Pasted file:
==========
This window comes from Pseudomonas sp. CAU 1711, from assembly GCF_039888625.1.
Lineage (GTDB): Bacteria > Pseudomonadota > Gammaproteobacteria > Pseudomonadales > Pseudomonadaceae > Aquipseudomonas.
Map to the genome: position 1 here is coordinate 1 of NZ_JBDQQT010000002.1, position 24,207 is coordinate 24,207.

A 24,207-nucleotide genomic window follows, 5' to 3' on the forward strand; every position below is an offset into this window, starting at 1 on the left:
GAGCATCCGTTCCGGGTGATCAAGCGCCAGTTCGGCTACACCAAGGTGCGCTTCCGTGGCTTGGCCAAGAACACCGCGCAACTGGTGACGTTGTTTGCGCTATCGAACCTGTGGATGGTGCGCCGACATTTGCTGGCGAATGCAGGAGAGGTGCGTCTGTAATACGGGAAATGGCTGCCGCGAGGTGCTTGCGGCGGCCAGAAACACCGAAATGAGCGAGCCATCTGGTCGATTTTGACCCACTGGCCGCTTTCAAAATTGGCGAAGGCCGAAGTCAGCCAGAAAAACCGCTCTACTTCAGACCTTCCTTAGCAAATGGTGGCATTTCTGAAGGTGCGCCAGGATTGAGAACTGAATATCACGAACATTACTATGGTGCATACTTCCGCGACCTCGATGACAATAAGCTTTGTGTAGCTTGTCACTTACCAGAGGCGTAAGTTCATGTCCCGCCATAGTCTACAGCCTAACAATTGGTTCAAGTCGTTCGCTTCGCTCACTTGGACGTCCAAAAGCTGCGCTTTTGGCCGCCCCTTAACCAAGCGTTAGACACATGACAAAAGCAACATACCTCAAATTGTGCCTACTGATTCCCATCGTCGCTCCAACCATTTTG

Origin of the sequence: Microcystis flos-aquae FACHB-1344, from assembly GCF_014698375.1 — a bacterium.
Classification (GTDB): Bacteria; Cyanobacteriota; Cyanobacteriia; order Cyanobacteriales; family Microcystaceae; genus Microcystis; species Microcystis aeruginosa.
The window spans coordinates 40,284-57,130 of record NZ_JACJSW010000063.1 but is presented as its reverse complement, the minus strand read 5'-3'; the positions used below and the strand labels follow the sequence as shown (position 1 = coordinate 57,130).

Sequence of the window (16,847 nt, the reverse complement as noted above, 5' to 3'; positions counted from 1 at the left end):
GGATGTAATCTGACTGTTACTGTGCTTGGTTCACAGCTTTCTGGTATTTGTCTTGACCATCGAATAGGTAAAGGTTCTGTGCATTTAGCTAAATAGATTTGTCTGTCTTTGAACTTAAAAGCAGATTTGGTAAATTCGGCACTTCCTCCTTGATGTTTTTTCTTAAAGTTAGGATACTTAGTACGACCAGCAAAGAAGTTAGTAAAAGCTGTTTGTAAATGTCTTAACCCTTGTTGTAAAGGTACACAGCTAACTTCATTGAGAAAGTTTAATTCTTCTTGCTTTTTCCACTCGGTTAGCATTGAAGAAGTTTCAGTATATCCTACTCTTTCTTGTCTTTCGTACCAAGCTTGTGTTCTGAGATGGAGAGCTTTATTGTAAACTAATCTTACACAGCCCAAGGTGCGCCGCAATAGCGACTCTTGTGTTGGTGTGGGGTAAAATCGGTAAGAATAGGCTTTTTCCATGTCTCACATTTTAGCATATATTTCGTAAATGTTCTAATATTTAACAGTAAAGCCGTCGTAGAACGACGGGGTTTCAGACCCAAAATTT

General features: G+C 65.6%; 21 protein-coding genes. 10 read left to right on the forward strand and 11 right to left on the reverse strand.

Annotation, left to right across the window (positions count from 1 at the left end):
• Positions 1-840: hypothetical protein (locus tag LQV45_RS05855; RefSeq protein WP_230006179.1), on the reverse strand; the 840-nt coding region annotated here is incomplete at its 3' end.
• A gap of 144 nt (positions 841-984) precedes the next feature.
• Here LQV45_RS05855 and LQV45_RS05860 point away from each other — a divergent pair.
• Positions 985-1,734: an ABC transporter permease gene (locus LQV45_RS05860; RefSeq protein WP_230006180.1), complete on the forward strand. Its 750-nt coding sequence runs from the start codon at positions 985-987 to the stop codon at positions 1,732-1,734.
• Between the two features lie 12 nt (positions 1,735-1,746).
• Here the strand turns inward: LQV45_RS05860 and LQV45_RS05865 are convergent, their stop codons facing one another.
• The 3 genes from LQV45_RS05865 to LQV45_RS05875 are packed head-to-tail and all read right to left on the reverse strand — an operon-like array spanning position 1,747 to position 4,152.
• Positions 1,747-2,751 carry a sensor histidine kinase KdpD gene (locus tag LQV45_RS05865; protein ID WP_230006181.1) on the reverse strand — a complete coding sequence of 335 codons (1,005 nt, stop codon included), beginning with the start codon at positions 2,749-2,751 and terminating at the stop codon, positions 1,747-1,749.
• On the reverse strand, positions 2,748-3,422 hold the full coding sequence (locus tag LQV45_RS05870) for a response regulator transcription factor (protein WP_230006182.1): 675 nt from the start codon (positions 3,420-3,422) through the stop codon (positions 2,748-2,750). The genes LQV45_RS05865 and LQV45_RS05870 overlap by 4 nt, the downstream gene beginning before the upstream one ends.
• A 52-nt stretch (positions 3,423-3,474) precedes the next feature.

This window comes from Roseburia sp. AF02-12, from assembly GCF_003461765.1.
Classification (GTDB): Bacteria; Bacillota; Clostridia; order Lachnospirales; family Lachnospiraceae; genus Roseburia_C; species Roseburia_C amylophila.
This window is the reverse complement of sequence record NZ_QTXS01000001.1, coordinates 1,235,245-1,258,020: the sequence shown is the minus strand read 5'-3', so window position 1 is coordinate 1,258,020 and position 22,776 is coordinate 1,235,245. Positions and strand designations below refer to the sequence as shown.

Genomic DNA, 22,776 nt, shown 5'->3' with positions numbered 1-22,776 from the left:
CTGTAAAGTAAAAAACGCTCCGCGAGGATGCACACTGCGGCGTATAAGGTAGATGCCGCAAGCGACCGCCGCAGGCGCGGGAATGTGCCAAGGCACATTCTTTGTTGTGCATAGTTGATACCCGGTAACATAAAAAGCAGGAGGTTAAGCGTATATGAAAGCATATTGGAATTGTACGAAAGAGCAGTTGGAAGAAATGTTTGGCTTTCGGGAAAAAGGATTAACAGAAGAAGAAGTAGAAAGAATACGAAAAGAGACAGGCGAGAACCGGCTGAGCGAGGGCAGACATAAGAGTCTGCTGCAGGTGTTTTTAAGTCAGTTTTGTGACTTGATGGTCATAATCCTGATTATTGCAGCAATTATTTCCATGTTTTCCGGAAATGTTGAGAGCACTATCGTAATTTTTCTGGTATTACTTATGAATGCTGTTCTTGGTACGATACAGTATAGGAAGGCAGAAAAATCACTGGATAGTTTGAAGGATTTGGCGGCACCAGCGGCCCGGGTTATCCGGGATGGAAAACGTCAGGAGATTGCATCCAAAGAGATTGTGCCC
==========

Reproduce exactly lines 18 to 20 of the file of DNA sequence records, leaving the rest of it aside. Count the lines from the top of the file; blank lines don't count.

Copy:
• Here the strand turns inward: LQV45_RS05860 and LQV45_RS05865 are convergent, their stop codons facing one another.
• The 3 genes from LQV45_RS05865 to LQV45_RS05875 are packed head-to-tail and all read right to left on the reverse strand — an operon-like array spanning position 1,747 to position 4,152.
• Positions 1,747-2,751 carry a sensor histidine kinase KdpD gene (locus tag LQV45_RS05865; protein ID WP_230006181.1) on the reverse strand — a complete coding sequence of 335 codons (1,005 nt, stop codon included), beginning with the start codon at positions 2,749-2,751 and terminating at the stop codon, positions 1,747-1,749.